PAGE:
Hypocrisy and political convenience


Dear Editor
ONE of the ugliest pieces of dishonesty which has been peddled in some sections of the private media has been a resort to the bogey of rigged elections. This came to the fore, with the appointment of Justice James Patterson as Chairman of the Guyana Elections Commission (GECOM). The inference from such statements were quite clear, and unmistakable – that only an Indo-Guyanese chairman will guarantee against any attempt at rigging; but that an African-Guyanese presence, increases such a likelihood.

There are serious contradictions in this perception, sadly influenced by our historical political circumstances, but more so by the deep ethnic fault lines. It is indeed true that the PPP/C had been clearly comfortable with the former chairman, who had administered the GECOM electoral machinery for a reported 18 years. There was never a cause for concern, since the PPP/C continued to win elections; and they did so with a significant presence of Afro-Guyanese support staff.

But suddenly, with the slippage of the PPP/C in the 2011 elections, when although it retained the presidency, it lost control of the legislature – there were claims of rigging. This was obviously the public anguish of a party that could not accept the fact that its dominance of the national electoral poll had been finally broken. Ironically though, it was at this same electoral exercise, that the then chief election officer had been caught deliberately manipulating the poll statistics results that would have given the PPP/C a one-seat majority in the National Assembly, rather than that seat going to the combined opposition parties as it eventually did, based on the natural results.

This, in every respect, was indeed a very serious criminal act committed by the Chief Elections Officer, Gocool Boodhoo. Editor, I am quite certain that this incident would have been known to the then PPP/C; but it never became public until Commissioner Vincent Alexander, who had observed and had the malpractice corrected, made a public disclosure.
For an act that had been so glaring, and serious, the Stabroek News that had resurrected the issue of rigged elections in an opinion piece was deafeningly silent. And so was Ralph Ramkarran, who in his most recent Sunday column mentioned the “…controversy over employment at GECOM.” This was in reference to his prior statements about past rigged elections in the said column. A missive in which Hydar Ally, another PPP/C defender is alluding to the presence of the new GECOM chairman, as the cause of its current problems. What an empty, if not malicious claim without grounds.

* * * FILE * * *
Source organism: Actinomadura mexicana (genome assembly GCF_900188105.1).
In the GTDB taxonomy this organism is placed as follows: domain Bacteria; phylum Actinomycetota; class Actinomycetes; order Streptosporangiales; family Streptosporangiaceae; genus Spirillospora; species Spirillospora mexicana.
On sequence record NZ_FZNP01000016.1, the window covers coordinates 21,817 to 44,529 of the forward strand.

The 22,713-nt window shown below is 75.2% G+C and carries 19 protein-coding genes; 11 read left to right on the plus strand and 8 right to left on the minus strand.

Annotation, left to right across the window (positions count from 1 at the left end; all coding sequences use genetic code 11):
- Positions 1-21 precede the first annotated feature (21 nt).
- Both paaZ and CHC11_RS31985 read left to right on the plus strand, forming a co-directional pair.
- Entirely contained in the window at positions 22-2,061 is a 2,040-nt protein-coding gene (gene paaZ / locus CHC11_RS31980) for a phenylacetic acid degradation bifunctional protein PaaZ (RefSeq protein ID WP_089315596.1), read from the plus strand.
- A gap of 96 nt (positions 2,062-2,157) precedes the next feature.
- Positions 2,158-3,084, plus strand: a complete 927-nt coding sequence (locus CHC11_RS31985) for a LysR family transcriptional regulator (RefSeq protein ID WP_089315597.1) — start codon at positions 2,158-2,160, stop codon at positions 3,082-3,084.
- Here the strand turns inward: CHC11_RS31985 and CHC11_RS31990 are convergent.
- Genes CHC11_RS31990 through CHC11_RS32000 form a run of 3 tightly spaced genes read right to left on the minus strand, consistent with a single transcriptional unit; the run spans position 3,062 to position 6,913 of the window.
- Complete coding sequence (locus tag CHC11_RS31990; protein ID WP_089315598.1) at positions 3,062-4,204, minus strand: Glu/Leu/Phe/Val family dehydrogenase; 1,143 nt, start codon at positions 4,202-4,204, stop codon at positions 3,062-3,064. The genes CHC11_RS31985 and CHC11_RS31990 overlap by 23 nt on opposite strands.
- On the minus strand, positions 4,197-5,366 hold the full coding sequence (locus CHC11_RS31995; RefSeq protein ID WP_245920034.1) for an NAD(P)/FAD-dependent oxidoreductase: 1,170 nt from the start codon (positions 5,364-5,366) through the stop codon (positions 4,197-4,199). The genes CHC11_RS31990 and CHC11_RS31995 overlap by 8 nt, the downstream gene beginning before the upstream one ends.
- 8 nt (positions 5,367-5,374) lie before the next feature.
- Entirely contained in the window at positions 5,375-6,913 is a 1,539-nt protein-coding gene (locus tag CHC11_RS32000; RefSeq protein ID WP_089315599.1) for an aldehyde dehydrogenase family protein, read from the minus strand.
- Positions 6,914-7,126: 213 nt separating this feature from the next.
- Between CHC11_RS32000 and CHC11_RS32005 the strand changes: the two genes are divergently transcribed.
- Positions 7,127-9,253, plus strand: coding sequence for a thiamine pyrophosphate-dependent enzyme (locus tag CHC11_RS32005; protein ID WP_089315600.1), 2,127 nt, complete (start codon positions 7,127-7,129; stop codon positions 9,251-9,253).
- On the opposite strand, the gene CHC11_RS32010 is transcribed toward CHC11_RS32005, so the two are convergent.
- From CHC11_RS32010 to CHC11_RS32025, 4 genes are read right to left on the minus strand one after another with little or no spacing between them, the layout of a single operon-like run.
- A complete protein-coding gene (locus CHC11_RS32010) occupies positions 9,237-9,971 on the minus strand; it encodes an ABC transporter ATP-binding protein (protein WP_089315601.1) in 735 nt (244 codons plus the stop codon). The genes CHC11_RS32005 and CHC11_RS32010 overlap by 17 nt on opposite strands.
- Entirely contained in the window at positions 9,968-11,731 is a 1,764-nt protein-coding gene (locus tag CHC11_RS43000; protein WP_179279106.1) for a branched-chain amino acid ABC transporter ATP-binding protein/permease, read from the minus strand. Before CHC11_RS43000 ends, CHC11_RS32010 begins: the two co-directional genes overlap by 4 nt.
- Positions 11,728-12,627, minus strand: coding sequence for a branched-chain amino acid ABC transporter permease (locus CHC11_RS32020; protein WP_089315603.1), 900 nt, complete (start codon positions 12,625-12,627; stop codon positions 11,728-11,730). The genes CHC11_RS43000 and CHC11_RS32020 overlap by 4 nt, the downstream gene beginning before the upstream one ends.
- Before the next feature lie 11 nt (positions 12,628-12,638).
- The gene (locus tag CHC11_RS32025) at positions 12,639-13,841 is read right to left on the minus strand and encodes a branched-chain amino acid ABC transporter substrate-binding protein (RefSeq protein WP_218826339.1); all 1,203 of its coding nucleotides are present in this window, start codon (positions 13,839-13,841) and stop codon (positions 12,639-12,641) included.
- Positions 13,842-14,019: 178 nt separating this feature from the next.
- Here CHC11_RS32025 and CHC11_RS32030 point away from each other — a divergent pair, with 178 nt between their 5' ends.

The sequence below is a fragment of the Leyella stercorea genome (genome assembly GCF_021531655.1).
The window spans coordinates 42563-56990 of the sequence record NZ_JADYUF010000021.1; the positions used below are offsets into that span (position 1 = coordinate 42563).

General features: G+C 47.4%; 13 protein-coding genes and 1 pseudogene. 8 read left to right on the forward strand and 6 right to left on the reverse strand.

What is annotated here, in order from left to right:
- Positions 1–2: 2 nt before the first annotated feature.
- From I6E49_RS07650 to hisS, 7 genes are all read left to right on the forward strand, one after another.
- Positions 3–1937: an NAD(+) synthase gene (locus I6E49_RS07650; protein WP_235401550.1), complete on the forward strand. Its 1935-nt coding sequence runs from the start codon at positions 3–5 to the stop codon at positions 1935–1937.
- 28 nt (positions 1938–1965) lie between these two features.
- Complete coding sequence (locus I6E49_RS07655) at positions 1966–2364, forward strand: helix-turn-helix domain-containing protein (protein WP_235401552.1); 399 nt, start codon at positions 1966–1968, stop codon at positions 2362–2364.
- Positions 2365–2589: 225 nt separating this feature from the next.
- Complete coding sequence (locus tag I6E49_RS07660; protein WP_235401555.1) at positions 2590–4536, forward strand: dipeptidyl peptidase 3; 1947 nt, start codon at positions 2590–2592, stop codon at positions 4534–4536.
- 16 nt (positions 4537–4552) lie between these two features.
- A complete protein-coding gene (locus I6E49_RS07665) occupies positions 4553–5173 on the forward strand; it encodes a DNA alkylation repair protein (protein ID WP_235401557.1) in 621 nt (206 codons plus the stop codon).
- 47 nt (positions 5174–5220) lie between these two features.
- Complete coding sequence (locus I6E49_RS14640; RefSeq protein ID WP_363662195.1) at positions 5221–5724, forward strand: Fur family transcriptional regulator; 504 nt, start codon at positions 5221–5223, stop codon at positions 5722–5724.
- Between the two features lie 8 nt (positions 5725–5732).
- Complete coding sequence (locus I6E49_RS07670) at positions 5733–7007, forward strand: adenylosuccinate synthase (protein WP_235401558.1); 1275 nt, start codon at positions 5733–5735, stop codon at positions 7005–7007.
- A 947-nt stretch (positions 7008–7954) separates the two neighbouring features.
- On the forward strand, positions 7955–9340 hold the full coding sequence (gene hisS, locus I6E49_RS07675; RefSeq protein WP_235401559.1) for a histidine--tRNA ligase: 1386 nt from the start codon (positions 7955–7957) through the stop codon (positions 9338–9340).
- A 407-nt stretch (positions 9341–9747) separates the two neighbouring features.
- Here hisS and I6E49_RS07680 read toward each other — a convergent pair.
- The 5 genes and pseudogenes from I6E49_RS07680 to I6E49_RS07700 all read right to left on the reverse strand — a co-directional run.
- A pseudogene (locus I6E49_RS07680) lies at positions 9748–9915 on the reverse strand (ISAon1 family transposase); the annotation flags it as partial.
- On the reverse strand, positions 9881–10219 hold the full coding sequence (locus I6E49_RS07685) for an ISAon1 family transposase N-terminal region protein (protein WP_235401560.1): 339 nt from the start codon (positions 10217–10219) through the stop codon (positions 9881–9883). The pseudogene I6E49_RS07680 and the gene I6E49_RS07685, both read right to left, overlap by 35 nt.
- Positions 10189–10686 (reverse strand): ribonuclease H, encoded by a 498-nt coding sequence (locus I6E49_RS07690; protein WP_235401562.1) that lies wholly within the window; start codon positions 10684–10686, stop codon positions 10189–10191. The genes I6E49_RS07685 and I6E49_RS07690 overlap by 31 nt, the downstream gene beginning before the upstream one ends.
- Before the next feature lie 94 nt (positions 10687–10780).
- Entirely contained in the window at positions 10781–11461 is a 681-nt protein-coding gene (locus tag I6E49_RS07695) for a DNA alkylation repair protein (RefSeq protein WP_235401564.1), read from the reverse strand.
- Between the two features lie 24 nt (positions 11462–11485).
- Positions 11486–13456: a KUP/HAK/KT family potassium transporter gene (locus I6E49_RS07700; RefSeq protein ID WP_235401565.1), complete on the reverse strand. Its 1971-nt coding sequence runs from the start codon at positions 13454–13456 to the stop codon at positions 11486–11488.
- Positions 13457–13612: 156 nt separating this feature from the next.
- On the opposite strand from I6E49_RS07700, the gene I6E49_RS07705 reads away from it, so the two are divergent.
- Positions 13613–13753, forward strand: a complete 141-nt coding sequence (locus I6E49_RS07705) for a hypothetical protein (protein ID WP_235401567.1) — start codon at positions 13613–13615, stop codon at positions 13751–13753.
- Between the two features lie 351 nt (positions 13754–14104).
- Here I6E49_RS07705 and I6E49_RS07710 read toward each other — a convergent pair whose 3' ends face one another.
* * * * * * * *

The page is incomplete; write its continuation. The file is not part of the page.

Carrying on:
Both these PPP/C lights are disgustingly convenient, as they seek to skip, hop, and dance away from the fact that Dr. Steve Surujbally, the then GECOM chairman became the target for much vilification since he upheld his professionalism and integrity of office, by casting his vote to remove Boodhoo. Both Ramkarran and Ally ought to be asked, why their party did not instruct their representative commissioners to support their counterparts in a combined vote to remove Boodhoo. But instead, it took the casting of Surujbally’s vote to effect what was only natural in the circumstances
Editor, we all know what the cabal in Robb Street did to Dr. Surujbally – they literally hounded him out of office. Where was the condemnation from both Ramkarran and Ally, as their party sought to blame the former chairman for all kinds of fictional reasons which caused them to lose an election which results were fair and transparent?

It was the same hypocritical line taken by one of these two columnists on the Justice Review Act – Silence all the years, although it was assented to by the then executive in 2010, but now seeking to speak since it has become the responsibility of the current government. How can one really not be very critical of these frequent public voices, especially the more senior of the two, who although have had to quit his PPP/C party because of his stated disagreement with its pervasive corruption, still seems unsure whether he had done the right thing. Of course, it is his right to support the party of his choice; even if it is the same party from which he had walked away. He is even at liberty to opine on whatever issue he feels needs be, in the interest of that party. However, being inconsistent, by facts of omission, opens him to accusations of being convenient, hence a stranger to the truth. Such hypocrisy does not add anything of value to the national conversation.

Troy Garraway